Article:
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Pixar’s First Intern, Scott Clark, Talks ‘Toy Story 4’ Challenges and Easter Eggs

With today’s 4K Ultra HD, Blu-ray and DVD release, the film’s supervising animator sheds light on both humorous and touching hidden gems. 

With today’s 4K Ultra HD, Blu-ray and DVD release of Toy Story 4, Disney and Pixar’s hugely successful fourth installment in their iconic and beloved Toy Story film series, fans everywhere now can literally get their hands on, dare we say, the “final,” outing in arguably the most heart-warming and engaging animated film franchises of all time. Fans have been able to get their “digital” hands on the film since its October 1 release on Digital in 4K Ultra HD, HD, and Movies Anywhere. As of today, there’s a purchasable version to keep everyone happy. Well… you laserdisc aficionados… no film for you!

For Pixar’s Scott Clark, the Toy Story franchise is especially meaningful; not only was he the studio’s first intern back in 1996, but he was a supervising animator on the most recent Toy Story film. In fact, Toy Story is the reason he pivoted from studying hand-drawn animation to CG, a move that led to a career working on films like A Bug’s Life, Finding Nemo, The Incredibles, Cars, Up, as well as Toy Story 2, 3 and 4.

“The Toy Story world is the reason I'm here,” he shares. “It’s the movie that was in theaters when I interned. And it was those characters that drew me into computer animation. I was a hand-drawn animation student in the 90s, and I didn't even consider computer animation until I saw that movie. I got to work on Toy Story 2 and 3 as an animator and I did supe [animation supervisor] on Toy Story That Time Forgot. So, I know a lot about the Toy Story world. I've been with these characters a while.”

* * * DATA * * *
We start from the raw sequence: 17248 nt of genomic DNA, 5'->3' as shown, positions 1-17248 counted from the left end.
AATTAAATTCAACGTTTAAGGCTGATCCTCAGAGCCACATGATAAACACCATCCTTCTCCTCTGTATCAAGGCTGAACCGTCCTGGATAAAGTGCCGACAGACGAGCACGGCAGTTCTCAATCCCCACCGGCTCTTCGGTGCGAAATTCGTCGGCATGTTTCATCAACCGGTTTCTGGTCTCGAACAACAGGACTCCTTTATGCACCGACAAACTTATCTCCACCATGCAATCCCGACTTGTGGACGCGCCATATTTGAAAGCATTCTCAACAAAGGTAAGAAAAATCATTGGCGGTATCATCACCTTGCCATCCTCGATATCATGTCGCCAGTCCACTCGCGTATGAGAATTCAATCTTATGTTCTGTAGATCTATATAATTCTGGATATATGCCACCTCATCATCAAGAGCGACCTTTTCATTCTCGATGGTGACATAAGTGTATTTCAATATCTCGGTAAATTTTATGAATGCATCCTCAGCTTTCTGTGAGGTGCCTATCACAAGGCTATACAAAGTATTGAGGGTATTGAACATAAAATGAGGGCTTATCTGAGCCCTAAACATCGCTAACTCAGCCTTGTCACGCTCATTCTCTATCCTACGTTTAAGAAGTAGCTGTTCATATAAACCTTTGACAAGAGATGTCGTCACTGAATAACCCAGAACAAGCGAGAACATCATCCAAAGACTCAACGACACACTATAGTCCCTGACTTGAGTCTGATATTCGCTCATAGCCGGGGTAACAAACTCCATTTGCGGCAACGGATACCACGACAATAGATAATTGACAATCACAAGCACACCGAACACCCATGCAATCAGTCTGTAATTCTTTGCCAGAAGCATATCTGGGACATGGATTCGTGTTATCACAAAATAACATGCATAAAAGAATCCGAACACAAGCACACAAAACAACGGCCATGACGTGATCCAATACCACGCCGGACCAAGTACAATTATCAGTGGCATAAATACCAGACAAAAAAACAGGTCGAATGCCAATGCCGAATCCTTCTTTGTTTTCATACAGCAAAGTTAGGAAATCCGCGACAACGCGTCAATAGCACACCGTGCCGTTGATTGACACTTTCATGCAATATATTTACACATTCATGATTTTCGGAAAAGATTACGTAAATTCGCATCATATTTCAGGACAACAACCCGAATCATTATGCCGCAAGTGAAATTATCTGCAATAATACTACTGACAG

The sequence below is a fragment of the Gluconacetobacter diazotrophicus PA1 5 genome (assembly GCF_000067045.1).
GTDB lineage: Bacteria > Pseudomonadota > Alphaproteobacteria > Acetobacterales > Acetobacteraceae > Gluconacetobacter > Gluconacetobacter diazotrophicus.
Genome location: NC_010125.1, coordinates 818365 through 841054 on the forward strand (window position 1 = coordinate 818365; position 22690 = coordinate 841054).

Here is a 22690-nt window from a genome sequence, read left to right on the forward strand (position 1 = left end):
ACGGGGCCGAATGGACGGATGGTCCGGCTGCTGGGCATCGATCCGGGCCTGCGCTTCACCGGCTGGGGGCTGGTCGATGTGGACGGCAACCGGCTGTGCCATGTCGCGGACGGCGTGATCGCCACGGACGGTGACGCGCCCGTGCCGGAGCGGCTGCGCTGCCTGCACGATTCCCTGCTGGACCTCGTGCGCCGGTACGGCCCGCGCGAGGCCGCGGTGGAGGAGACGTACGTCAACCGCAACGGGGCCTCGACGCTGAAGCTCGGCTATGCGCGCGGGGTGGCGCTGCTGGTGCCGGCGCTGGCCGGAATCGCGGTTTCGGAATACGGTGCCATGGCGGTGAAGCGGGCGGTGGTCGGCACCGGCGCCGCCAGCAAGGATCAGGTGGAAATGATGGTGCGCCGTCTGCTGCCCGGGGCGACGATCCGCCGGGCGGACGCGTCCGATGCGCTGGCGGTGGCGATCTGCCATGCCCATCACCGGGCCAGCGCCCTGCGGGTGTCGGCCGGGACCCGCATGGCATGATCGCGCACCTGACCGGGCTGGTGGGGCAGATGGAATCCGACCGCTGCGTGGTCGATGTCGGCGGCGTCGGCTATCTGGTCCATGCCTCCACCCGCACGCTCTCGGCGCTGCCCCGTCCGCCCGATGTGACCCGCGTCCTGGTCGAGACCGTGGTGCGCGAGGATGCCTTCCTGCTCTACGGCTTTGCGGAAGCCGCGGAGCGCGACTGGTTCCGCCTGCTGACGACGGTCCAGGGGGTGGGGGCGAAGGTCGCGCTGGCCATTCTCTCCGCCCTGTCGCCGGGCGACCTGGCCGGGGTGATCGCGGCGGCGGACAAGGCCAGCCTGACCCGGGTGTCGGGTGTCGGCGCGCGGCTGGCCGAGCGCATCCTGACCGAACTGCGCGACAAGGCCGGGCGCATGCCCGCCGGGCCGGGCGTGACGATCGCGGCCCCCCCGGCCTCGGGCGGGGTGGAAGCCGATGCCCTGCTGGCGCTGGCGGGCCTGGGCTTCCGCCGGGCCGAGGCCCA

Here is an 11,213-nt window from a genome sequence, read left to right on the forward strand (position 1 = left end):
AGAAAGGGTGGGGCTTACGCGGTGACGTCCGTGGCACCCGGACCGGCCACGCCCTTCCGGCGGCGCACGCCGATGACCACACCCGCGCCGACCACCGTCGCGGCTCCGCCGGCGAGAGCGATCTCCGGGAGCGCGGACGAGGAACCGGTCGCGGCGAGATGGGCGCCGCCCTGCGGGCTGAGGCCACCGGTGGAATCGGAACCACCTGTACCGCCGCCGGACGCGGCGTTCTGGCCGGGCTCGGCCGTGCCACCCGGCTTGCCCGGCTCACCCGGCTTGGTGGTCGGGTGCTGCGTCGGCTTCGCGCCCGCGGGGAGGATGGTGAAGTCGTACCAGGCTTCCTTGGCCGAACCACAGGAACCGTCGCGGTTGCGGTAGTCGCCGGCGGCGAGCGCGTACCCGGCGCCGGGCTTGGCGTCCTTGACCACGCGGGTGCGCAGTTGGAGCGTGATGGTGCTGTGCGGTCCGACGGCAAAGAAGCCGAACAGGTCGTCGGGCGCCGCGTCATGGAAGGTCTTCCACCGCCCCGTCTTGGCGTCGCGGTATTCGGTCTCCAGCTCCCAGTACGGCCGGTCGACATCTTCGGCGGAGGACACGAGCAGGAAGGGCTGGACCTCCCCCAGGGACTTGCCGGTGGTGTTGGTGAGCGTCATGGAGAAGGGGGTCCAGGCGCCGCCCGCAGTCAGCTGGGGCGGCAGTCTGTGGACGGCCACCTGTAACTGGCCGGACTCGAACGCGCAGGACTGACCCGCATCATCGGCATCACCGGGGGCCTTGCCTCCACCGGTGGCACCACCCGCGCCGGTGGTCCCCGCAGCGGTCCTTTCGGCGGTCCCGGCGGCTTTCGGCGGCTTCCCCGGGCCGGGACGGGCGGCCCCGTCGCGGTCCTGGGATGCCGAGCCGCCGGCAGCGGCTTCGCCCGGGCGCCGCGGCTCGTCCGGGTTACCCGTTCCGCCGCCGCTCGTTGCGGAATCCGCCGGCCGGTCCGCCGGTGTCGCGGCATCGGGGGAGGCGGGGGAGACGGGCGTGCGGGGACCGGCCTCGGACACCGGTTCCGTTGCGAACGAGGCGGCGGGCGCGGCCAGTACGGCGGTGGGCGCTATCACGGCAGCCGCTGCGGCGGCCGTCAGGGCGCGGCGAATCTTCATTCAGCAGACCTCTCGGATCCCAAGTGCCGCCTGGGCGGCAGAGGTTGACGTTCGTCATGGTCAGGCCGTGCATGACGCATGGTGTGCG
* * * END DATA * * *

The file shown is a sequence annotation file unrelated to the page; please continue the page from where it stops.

According to Clark, Toy Story 4 was the most challenging of four franchise films for reasons that had nothing to with sophisticated CG animation technology or character design. “With every film we make, our goal is always the same, which is to tell a compelling story where the audience can empathize and connect with the characters in a deep way,” he explains. “And with Toy Story 4, we had our biggest challenge, because even for us, the question was always, ‘Why are we making this film?’ And the answer had to be because we have to, because we have a story that still needs to be told. It was very hard, digging deep enough to find a story that took our characters somewhere they needed to go. But, those toughest challenges, ultimately, are the ones that end up being the most rewarding. And speaking for myself, it was very much worth it. We had a great story to tell.”

Though the medium of animation has drastically changed in so many ways since Toy Story hit theatres as the first fully computer-generated feature film, part of the new film’s appeal is its ability, after a quarter century, to capture the same quirky animated charm that mesmerized audiences back in 1995. “The difference now, 25 years after the first Toy Story, is that we've got better tools, we're more efficient with those tools, and the polished level of what we can do in animation is just so much more,” he notes. “We're just better at doing what we're doing. The tools give us tremendous capabilities.”

“As we were preparing for Toy Story 4, we obviously benefitted by having all of the past Toy Story projects on file to reference,” he continues. “We constructed a complex ‘World of Toy Story’ reference site for the animators. It’s easy to forget that there is a charm in some of the jankiest, quirkiest animation from the first movie that gets lost if you're a little too polished in your style. We had to tell animators, ‘Look, it’s about less is more.’ You have to pull back in this situation versus this other situation. If you're animating the parents, they need to feel human. If you're animating Forky, he needs to feel like a handmade object that a child created. So we intentionally didn't over-animate Forky.”